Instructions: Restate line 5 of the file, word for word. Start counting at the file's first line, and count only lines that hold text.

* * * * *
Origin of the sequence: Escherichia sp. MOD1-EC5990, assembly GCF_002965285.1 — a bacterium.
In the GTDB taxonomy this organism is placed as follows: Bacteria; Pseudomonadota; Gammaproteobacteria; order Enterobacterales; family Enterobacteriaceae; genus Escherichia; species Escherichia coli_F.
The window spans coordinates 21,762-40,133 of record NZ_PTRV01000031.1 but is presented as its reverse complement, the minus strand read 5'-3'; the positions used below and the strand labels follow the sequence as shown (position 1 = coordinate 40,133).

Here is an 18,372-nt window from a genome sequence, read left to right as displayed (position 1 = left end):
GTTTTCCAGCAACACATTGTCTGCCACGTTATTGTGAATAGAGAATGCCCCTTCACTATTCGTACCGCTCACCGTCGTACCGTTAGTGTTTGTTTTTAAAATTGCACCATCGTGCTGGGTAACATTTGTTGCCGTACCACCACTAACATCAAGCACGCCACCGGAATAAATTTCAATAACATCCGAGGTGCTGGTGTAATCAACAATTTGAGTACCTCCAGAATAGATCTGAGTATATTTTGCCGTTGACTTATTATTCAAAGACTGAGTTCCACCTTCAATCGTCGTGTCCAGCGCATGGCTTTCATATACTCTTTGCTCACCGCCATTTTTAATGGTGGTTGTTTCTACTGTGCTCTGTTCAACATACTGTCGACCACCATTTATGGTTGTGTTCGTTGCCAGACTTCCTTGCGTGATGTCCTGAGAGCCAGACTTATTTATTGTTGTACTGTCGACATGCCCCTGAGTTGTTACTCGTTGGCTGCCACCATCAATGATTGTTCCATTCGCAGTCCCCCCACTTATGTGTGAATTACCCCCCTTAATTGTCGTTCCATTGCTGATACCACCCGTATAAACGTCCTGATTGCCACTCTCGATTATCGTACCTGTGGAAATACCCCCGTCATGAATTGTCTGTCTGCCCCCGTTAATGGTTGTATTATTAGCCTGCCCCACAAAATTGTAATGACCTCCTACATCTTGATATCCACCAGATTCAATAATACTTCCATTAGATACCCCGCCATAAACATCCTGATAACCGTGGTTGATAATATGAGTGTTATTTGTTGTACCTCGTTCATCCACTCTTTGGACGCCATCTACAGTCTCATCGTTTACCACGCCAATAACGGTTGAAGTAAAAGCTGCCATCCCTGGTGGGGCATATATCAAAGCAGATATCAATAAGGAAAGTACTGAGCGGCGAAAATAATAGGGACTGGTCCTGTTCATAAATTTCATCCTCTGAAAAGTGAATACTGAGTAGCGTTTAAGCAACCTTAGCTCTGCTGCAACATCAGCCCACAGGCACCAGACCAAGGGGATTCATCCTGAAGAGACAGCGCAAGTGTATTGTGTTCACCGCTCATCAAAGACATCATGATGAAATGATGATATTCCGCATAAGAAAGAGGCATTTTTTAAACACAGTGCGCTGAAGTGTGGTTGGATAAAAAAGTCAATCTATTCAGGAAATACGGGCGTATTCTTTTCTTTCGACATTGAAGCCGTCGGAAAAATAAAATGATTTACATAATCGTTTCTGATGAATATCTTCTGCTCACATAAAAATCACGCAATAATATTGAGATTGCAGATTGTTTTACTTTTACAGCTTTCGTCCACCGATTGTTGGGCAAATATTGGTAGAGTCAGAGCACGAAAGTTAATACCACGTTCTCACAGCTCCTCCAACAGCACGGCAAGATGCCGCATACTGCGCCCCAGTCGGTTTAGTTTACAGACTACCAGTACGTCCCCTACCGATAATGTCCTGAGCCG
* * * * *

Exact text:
GTTTTCCAGCAACACATTGTCTGCCACGTTATTGTGAATAGAGAATGCCCCTTCACTATTCGTACCGCTCACCGTCGTACCGTTAGTGTTTGTTTTTAAAATTGCACCATCGTGCTGGGTAACATTTGTTGCCGTACCACCACTAACATCAAGCACGCCACCGGAATAAATTTCAATAACATCCGAGGTGCTGGTGTAATCAACAATTTGAGTACCTCCAGAATAGATCTGAGTATATTTTGCCGTTGACTTATTATTCAAAGACTGAGTTCCACCTTCAATCGTCGTGTCCAGCGCATGGCTTTCATATACTCTTTGCTCACCGCCATTTTTAATGGTGGTTGTTTCTACTGTGCTCTGTTCAACATACTGTCGACCACCATTTATGGTTGTGTTCGTTGCCAGACTTCCTTGCGTGATGTCCTGAGAGCCAGACTTATTTATTGTTGTACTGTCGACATGCCCCTGAGTTGTTACTCGTTGGCTGCCACCATCAATGATTGTTCCATTCGCAGTCCCCCCACTTATGTGTGAATTACCCCCCTTAATTGTCGTTCCATTGCTGATACCACCCGTATAAACGTCCTGATTGCCACTCTCGATTATCGTACCTGTGGAAATACCCCCGTCATGAATTGTCTGTCTGCCCCCGTTAATGGTTGTATTATTAGCCTGCCCCACAAAATTGTAATGACCTCCTACATCTTGATATCCACCAGATTCAATAATACTTCCATTAGATACCCCGCCATAAACATCCTGATAACCGTGGTTGATAATATGAGTGTTATTTGTTGTACCTCGTTCATCCACTCTTTGGACGCCATCTACAGTCTCATCGTTTACCACGCCAATAACGGTTGAAGTAAAAGCTGCCATCCCTGGTGGGGCATATATCAAAGCAGATATCAATAAGGAAAGTACTGAGCGGCGAAAATAATAGGGACTGGTCCTGTTCATAAATTTCATCCTCTGAAAAGTGAATACTGAGTAGCGTTTAAGCAACCTTAGCTCTGCTGCAACATCAGCCCACAGGCACCAGACCAAGGGGATTCATCCTGAAGAGACAGCGCAAGTGTATTGTGTTCACCGCTCATCAAAGACATCATGATGAAATGATGATATTCCGCATAAGAAAGAGGCATTTTTTAAACACAGTGCGCTGAAGTGTGGTTGGATAAAAAAGTCAATCTATTCAGGAAATACGGGCGTATTCTTTTCTTTCGACATTGAAGCCGTCGGAAAAATAAAATGATTTACATAATCGTTTCTGATGAATATCTTCTGCTCACATAAAAATCACGCAATAATATTGAGATTGCAGATTGTTTTACTTTTACAGCTTTCGTCCACCGATTGTTGGGCAAATATTGGTAGAGTCAGAGCACGAAAGTTAATACCACGTTCTCACAGCTCCTCCAACAGCACGGCAAGATGCCGCATACTGCGCCCCAGTCGGTTTAGTTTACAGACTACCAGTACGTCCCCTACCGATAATGTCCTGAGCCG